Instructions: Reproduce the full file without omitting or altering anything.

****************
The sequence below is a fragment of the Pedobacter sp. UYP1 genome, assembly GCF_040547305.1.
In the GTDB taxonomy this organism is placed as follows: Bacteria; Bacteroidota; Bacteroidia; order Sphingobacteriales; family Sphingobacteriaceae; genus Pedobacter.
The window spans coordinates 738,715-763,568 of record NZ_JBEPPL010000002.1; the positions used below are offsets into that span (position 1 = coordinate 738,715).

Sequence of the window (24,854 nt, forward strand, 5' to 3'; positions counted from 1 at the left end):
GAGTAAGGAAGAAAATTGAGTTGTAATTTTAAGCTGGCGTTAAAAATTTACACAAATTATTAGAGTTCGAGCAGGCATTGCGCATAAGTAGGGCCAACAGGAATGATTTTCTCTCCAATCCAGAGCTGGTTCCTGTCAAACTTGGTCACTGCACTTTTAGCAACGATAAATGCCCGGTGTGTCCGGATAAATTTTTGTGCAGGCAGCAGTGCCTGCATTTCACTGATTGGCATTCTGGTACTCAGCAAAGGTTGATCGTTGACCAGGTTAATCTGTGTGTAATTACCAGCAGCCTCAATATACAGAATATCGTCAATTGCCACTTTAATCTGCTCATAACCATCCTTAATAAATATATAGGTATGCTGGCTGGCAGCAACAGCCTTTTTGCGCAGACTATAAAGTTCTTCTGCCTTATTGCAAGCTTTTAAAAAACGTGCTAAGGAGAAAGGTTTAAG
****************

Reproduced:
The sequence below is a fragment of the Pedobacter sp. UYP1 genome, assembly GCF_040547305.1.
In the GTDB taxonomy this organism is placed as follows: Bacteria; Bacteroidota; Bacteroidia; order Sphingobacteriales; family Sphingobacteriaceae; genus Pedobacter.
The window spans coordinates 738,715-763,568 of record NZ_JBEPPL010000002.1; the positions used below are offsets into that span (position 1 = coordinate 738,715).

Sequence of the window (24,854 nt, forward strand, 5' to 3'; positions counted from 1 at the left end):
GAGTAAGGAAGAAAATTGAGTTGTAATTTTAAGCTGGCGTTAAAAATTTACACAAATTATTAGAGTTCGAGCAGGCATTGCGCATAAGTAGGGCCAACAGGAATGATTTTCTCTCCAATCCAGAGCTGGTTCCTGTCAAACTTGGTCACTGCACTTTTAGCAACGATAAATGCCCGGTGTGTCCGGATAAATTTTTGTGCAGGCAGCAGTGCCTGCATTTCACTGATTGGCATTCTGGTACTCAGCAAAGGTTGATCGTTGACCAGGTTAATCTGTGTGTAATTACCAGCAGCCTCAATATACAGAATATCGTCAATTGCCACTTTAATCTGCTCATAACCATCCTTAATAAATATATAGGTATGCTGGCTGGCAGCAACAGCCTTTTTGCGCAGACTATAAAGTTCTTCTGCCTTATTGCAAGCTTTTAAAAAACGTGCTAAGGAGAAAGGTTTAAG